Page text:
Mark explained that having good quality content is no longer good enough to win in this post-apocalyptic world of content overload and diminishing attention spans. Having good quality content is only enough to get you to the races, but it’s no guarantee that you are going to win. To combat Content Shock businesses need to ‘ignite’ their content by developing a BADASS Strategy:
- Brand Development
- Audience and Influencers
- Distribution, Advertising, Promotion and SEO
- Social Proof and Social Signals
- Shareability of the content
“When I realised I’d come up with a badass strategy, I nearly retired.” Mark Schaefer
‘Igniting’ your content refers to unlocking your content by making it as shareable as possible and getting it out there!
Unfortunately time does not permit a more lengthy explanation of each of these 6 components here, but if you are interested in reading more you should grab a copy of Mark’s latest book ‘The Content Code‘, which I am re-reading at the moment.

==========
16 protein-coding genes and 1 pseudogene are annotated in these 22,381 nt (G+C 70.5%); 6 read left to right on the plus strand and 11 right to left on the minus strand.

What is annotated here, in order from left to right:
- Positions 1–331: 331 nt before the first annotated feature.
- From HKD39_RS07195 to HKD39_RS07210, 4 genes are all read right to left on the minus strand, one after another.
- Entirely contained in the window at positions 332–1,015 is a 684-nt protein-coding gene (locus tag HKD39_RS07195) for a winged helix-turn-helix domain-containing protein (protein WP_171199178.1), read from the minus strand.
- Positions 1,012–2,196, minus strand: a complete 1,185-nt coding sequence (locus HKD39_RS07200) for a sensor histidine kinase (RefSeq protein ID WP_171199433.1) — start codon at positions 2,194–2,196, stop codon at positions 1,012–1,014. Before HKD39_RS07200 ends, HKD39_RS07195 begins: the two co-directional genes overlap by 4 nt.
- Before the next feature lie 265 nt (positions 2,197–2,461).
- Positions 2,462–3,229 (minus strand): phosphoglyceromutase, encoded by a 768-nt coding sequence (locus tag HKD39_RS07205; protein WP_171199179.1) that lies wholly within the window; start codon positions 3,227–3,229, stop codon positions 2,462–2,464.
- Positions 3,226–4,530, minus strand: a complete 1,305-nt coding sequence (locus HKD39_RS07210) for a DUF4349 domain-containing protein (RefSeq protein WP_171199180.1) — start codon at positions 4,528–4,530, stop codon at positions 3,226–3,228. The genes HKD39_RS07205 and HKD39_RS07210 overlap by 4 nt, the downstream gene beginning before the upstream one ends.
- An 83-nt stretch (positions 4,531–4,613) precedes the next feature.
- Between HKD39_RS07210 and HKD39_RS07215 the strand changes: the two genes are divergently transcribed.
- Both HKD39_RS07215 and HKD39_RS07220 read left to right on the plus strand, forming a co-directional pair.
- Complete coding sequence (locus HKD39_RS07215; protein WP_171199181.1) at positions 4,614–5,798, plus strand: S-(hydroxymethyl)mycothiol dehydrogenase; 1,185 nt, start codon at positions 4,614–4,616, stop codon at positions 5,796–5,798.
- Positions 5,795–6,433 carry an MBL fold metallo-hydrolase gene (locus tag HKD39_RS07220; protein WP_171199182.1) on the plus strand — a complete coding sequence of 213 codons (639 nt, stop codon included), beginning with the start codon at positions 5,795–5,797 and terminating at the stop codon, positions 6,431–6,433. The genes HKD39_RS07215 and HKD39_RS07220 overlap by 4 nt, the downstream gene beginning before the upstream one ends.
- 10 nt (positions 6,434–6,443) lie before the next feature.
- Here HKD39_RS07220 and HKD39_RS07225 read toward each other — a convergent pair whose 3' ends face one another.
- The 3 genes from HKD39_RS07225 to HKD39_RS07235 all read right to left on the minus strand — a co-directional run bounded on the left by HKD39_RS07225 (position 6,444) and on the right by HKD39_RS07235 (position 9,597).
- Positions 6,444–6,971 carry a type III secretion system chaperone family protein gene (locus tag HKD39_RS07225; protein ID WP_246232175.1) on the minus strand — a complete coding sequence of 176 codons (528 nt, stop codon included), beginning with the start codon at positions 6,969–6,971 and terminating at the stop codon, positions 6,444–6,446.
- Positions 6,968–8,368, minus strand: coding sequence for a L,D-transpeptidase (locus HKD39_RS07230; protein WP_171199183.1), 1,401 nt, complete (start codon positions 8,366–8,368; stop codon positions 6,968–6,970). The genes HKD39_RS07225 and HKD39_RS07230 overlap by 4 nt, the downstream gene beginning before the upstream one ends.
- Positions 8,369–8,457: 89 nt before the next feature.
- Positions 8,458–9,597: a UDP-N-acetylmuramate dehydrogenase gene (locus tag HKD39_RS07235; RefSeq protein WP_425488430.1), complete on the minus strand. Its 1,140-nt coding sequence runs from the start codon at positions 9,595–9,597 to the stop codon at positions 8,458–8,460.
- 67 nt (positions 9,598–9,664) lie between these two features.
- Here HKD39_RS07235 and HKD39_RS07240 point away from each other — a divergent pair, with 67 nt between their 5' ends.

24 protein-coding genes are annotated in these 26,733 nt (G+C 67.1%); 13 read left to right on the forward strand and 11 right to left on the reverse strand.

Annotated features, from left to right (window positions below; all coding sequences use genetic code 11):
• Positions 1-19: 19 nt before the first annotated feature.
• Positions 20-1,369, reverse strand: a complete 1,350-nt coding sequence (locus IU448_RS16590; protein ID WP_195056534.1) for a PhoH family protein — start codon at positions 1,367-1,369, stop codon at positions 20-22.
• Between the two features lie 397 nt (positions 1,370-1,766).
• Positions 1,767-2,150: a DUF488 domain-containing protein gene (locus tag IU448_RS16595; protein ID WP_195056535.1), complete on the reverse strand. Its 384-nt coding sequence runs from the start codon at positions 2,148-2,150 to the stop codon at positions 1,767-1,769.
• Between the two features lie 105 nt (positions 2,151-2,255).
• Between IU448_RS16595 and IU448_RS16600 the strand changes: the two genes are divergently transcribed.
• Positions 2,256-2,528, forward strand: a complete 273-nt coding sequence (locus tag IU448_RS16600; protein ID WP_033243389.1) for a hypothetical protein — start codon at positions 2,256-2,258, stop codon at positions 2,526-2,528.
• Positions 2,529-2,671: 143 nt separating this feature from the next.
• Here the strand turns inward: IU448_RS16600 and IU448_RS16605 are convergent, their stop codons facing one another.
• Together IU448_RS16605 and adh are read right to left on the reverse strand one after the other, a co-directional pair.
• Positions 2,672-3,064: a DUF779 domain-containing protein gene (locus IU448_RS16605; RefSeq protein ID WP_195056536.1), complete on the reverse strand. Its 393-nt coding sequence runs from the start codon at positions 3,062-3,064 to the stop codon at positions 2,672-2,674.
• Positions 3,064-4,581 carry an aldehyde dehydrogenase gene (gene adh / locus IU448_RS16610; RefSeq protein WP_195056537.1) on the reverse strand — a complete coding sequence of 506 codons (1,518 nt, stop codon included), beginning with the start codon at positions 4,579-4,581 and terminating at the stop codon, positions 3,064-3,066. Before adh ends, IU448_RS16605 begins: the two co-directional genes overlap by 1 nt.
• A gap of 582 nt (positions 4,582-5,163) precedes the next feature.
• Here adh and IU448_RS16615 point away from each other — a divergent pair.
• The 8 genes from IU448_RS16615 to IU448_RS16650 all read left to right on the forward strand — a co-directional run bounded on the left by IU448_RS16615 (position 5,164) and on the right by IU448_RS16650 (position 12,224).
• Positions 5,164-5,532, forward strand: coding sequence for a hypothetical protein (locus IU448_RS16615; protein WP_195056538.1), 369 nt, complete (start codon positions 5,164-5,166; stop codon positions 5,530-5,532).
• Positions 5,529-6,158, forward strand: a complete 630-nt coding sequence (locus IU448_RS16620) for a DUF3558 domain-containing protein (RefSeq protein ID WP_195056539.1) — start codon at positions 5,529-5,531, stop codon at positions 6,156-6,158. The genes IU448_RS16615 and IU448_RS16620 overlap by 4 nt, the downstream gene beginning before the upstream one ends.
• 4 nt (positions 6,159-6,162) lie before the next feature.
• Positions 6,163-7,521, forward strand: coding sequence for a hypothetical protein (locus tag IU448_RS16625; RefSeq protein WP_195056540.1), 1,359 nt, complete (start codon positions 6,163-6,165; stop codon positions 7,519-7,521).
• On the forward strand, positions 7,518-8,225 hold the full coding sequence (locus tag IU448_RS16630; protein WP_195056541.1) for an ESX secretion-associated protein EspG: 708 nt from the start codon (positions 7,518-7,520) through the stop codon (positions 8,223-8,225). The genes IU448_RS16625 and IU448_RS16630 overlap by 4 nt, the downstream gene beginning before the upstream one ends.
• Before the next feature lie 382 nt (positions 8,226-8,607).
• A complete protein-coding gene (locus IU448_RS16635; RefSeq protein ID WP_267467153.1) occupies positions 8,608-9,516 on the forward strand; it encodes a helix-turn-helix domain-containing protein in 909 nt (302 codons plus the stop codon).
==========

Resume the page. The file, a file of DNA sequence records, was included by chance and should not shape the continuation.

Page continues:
In a similar vain Ann Handley encouraged us to create Bigger, Braver and Bolder (Highlander) Content in order to stand out.
Another important nugget that Mark shared was that a lot of businesses have got it wrong when it comes to measuring their social media return on investment. The problem occurs because a lot of the benefits from social media are qualitative in nature, not quantitative and so are therefore not as easily measured. As a consequence many businesses become obsessed with the wrong metrics such as ‘reach’, when in fact they should be attempting to measure ‘trust’, through metrics like ‘shares’ and ‘retweets’.
Mark suggested that a better way to measure social media activity was to break down objectives into three distinct phases along a time-line. At the start of the time-line you find ‘Awareness’, then ‘Reliable Reach’ and ultimately ‘Return on Investment’.